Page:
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End of Another Tax Year

End of Another Tax Year

 

                Whether you are having a good year, rebounding from recent losses, or still struggling to get off the ground, you may be able to save a bundle on your taxes if you make the right moves before the end of the year.

                1. Defer your income - Income is taxed in the year it is received – but why pay tax today if you can pay it tomorrow instead?  It's tough for employees to postpone wage and salary income, but you may be able to defer a year-end bonus into next year – as long as it is standard practice in your company to pay year-end bonuses the following year.   If you are self-employed or do freelance or consulting work, you have more leeway.  Of course, it only makes sense to defer income if you think you will be in the same or a lower tax bracket next year.

                2. Take some last-minute tax deductions - Just as you may want to defer income into next year, you may want to lower your tax bill by accelerating deductions this year.  For example, contributing to charity is a great way to get a deduction.  You must have a receipt to back up any contribution, regardless of the amount.   According to the IRS, about 75% of taxpayers take the standard deduction, but could be missing out on valuable tax deductions if they can itemize. If your qualifying expenses exceed the standard deduction, then you likely should maximize your deductions and itemize.

                3.  Contribute the maximum to retirement accounts - There may be no better investment than tax-deferred retirement accounts. They can grow to a substantial sum because they compound over time free of taxes. Company-sponsored 401(k) plans may be the best deal because employers often match contributions.  Try to increase your 401(k) contribution so that you are putting in the maximum amount of money allowed.  If you can’t afford that much, try to contribute at least the amount that will be matched by employer contributions.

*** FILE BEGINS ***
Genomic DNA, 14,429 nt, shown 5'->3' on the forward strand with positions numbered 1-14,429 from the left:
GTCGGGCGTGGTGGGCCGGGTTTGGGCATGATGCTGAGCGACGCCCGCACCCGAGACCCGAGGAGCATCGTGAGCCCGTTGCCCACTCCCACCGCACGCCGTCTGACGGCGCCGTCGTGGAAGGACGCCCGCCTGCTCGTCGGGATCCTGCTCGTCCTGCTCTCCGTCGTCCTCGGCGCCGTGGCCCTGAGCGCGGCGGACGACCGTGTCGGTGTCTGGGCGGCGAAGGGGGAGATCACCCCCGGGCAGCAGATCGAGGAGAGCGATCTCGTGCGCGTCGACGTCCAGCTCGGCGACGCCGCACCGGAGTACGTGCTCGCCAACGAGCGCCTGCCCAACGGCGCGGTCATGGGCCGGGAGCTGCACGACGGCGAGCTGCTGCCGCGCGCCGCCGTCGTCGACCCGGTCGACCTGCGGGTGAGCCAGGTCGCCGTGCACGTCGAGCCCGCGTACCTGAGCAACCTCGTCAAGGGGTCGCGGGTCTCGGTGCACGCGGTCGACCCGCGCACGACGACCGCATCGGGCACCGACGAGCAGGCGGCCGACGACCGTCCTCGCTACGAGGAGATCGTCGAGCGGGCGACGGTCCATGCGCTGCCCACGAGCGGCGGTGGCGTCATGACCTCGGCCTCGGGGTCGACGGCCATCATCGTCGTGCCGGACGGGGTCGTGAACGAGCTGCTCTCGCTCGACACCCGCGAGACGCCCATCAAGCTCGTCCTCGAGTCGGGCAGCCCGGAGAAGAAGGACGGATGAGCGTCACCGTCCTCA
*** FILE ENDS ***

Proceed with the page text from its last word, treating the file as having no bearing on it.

4.  Check IRA distributions - You must start making regular minimum distributions from your traditional IRA by the April 1 following the year in which you reach age 70 ½. Failing to take out enough triggers one of the most draconian of all IRS penalties: A 50 percent excise tax on the amount you should have withdrawn based on your age, your life expectancy, and the amount in the account at the beginning of the year. After that, annual withdrawals must be made by December 31 to avoid the penalty.

                5.  Watch your flexible spending accounts - Flexible spending accounts, also called flex plans, are fringe benefits which many companies offer that let employees steer part of their pay into a special account which can then be tapped to pay child care or medical bills. The advantage is that money that goes into the account avoids both income and Social Security taxes. The catch is the notorious "use it or lose it" rule. You have to decide at the beginning of the year how much to contribute to the plan and, if you don't use it all by the end of the year, you forfeit the excess.

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